Set a limit

One good way to practice responsible drinking is by setting a limit. Doing this will give you a specific “cutoff” you can stick too. That way, you don’t end up drinking any more than you originally intended.

It can be useful to have some kind of record of your drinks as well. This will help you ensure you don’t accidentally go over your limit if you lose count. While some people prefer to use a journal, using the notes app on your phone can be easier, and allow you to have a quick reference when you need it.

Prepare properly

It’s also good to prepare beforehand when you want to do some responsible drinking. The main ways to do this are by eating enough as well as drinking enough water. You can also try and limit how much alcohol you have so you won’t be tempted to drink more. Not doing these things could cause you to go over your limit.

Drinking on an empty stomach will not only feel unpleasant, but it could tempt you to drink more. Same if you drink without having any water beforehand. Also, if you limit the alcohol you have, then you won’t have to worry about drinking more than you want. Taking the time to prep can help you ensure your drinking stays at a healthy level.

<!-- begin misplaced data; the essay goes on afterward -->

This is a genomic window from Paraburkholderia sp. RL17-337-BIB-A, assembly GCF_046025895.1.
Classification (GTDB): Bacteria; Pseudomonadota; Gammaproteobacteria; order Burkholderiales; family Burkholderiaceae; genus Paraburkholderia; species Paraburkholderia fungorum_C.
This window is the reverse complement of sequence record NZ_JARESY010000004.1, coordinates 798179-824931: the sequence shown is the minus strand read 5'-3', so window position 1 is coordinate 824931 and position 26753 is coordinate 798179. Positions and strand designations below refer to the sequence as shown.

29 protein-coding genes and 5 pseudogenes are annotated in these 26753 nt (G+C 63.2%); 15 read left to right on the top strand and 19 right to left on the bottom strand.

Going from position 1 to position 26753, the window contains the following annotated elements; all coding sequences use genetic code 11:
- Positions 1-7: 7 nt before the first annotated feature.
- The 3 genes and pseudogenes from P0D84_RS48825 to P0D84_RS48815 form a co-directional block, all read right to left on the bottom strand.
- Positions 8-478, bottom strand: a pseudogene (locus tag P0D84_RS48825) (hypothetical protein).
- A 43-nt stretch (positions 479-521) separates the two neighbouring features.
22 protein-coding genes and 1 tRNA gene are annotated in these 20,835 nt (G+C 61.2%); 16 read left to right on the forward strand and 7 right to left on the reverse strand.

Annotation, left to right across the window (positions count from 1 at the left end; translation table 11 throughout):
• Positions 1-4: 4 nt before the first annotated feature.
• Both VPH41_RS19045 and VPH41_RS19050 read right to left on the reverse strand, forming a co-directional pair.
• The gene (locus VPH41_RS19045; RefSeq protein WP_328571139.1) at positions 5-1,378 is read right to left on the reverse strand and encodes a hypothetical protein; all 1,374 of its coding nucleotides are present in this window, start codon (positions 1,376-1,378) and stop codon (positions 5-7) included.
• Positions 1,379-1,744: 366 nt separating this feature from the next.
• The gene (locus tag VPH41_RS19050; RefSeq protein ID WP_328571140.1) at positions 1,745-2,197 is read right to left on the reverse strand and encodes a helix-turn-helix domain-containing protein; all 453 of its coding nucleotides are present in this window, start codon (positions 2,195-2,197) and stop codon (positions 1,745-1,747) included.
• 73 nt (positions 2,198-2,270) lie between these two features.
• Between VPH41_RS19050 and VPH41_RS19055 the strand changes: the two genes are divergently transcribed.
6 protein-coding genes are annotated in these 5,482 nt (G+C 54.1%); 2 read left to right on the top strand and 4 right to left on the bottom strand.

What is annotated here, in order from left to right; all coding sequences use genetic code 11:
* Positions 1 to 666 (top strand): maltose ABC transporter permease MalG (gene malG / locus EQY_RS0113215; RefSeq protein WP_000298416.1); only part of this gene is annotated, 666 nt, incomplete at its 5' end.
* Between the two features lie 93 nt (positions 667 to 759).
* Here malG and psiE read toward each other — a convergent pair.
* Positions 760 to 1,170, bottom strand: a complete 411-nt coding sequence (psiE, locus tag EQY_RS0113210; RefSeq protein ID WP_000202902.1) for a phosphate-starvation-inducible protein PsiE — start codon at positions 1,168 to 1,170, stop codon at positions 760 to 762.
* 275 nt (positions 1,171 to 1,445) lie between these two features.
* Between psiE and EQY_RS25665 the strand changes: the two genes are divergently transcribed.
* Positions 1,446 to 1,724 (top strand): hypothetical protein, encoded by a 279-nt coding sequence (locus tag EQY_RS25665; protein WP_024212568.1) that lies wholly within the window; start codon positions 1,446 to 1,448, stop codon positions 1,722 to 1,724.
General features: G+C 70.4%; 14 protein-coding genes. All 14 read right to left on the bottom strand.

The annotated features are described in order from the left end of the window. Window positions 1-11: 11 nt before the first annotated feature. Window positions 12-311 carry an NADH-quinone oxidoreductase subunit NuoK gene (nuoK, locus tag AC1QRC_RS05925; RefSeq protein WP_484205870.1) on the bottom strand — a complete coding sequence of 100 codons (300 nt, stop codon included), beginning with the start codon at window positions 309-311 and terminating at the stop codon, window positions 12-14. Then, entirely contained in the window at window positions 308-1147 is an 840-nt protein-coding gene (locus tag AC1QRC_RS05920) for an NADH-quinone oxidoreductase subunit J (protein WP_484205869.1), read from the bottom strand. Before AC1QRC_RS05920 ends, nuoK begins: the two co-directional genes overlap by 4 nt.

College Alcoholism: Common Issues

Many people tend to believe that alcohol abuse is mainly an issue for those who are older. However, college alcoholism is actually very common. On top of the usual risks, there’s also some unique risks you may not realize at first. Being aware of these risks can help prevent a student’s drinking from getting out of control…

College Alcoholism: Negative Effects

Bad grades

One apparent area that college alcoholism impacts are grades. Drinking constantly will make it hard for a student to get their schoolwork done correctly. Eventually, they might prioritize alcohol over their studies. When this happens, a student will skip class and drink rather than do any assignments.

Sometimes, a student will be just a few points away from passing or failing. Alcohol can end up getting in the way of them getting the passing grade they need. Not only will this prevent them from getting credits for the class, but it’ll also cost them quite a bit in terms of tuition.

Poor decision making

Another issue with alcohol is that it lowers a person’s inhibitions. This causes them to make more riskier decisions than they usually would sober. In college, this becomes even more apparent. In fact, college alcoholism can cause a constant string of bad decision making.